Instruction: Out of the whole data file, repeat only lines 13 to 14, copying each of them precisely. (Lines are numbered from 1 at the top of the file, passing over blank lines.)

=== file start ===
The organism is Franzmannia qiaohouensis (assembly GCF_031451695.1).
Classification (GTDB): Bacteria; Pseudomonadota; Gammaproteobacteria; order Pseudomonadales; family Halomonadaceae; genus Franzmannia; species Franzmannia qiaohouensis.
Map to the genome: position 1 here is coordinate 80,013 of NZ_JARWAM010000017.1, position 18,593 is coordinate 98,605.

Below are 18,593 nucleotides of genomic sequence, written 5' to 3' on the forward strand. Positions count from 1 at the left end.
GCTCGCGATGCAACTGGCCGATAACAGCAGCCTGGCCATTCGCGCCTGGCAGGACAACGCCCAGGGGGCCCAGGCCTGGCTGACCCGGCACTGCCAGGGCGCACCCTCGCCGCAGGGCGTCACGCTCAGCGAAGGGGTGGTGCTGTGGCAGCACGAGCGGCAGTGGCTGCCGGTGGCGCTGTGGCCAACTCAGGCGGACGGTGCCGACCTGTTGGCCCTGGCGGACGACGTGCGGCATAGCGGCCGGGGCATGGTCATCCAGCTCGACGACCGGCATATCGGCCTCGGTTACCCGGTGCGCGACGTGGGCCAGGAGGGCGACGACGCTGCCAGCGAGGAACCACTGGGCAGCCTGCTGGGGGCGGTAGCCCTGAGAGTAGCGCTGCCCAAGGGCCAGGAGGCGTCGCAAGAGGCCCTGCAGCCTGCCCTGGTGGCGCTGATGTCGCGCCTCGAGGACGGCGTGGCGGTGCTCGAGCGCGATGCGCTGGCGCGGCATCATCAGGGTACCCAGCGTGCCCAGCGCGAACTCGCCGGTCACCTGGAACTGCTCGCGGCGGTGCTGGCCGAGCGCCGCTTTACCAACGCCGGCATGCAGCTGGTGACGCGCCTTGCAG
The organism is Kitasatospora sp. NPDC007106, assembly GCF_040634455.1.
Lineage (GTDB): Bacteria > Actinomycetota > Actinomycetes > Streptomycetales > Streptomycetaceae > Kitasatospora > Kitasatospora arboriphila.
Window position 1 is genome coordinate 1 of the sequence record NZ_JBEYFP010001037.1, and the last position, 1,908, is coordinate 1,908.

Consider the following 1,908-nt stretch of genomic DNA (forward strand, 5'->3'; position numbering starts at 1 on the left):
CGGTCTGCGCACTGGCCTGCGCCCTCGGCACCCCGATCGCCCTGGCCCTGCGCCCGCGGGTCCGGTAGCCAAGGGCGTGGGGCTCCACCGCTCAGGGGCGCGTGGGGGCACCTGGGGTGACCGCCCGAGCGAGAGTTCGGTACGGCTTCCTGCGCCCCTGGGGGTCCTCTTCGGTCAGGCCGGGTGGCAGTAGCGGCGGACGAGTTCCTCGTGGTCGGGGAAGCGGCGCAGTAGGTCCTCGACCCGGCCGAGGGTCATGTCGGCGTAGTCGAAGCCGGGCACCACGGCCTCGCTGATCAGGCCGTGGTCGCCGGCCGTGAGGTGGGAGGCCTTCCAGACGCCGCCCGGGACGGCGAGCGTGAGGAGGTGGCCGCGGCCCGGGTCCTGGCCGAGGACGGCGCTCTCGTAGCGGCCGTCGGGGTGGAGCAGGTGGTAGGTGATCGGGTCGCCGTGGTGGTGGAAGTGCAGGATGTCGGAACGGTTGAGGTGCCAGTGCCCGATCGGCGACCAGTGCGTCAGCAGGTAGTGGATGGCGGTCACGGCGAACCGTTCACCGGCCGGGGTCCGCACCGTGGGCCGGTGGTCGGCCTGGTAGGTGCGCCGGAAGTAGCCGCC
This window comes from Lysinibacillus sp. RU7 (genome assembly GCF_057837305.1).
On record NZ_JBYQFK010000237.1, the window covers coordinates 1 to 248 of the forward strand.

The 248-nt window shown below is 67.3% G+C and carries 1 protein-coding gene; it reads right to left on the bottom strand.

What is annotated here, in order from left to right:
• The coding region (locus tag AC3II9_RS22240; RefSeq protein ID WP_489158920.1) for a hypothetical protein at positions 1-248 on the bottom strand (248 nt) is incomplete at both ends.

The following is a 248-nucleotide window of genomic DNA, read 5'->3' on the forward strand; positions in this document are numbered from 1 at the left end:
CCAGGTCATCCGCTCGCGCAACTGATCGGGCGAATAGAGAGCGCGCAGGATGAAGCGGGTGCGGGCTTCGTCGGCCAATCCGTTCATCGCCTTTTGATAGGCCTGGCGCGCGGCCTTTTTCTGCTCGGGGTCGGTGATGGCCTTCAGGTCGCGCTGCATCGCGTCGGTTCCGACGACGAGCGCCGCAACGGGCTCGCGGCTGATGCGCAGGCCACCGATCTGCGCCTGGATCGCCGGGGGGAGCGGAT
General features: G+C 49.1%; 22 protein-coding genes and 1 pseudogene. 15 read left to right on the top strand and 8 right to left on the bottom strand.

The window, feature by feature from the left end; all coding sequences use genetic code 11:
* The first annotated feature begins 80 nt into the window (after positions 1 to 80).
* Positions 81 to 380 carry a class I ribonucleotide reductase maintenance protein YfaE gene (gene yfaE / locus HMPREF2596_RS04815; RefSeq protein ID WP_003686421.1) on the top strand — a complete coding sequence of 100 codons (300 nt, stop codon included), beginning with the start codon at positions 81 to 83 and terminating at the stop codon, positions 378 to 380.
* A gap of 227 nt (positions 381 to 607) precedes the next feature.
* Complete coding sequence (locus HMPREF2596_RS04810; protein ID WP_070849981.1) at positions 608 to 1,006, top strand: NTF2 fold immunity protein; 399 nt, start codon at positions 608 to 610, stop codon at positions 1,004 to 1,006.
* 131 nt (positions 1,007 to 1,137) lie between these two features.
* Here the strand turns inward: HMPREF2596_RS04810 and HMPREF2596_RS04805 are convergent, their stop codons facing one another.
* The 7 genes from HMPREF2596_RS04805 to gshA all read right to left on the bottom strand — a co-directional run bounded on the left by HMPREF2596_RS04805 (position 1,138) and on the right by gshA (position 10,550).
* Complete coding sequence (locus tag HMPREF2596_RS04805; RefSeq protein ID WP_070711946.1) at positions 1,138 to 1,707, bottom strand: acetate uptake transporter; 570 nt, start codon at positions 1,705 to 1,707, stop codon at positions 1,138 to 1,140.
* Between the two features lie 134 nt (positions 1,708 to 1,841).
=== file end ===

The 248-nt window shown below is 67.3% G+C and carries 1 protein-coding gene; it reads right to left on the bottom strand.

What is annotated here, in order from left to right: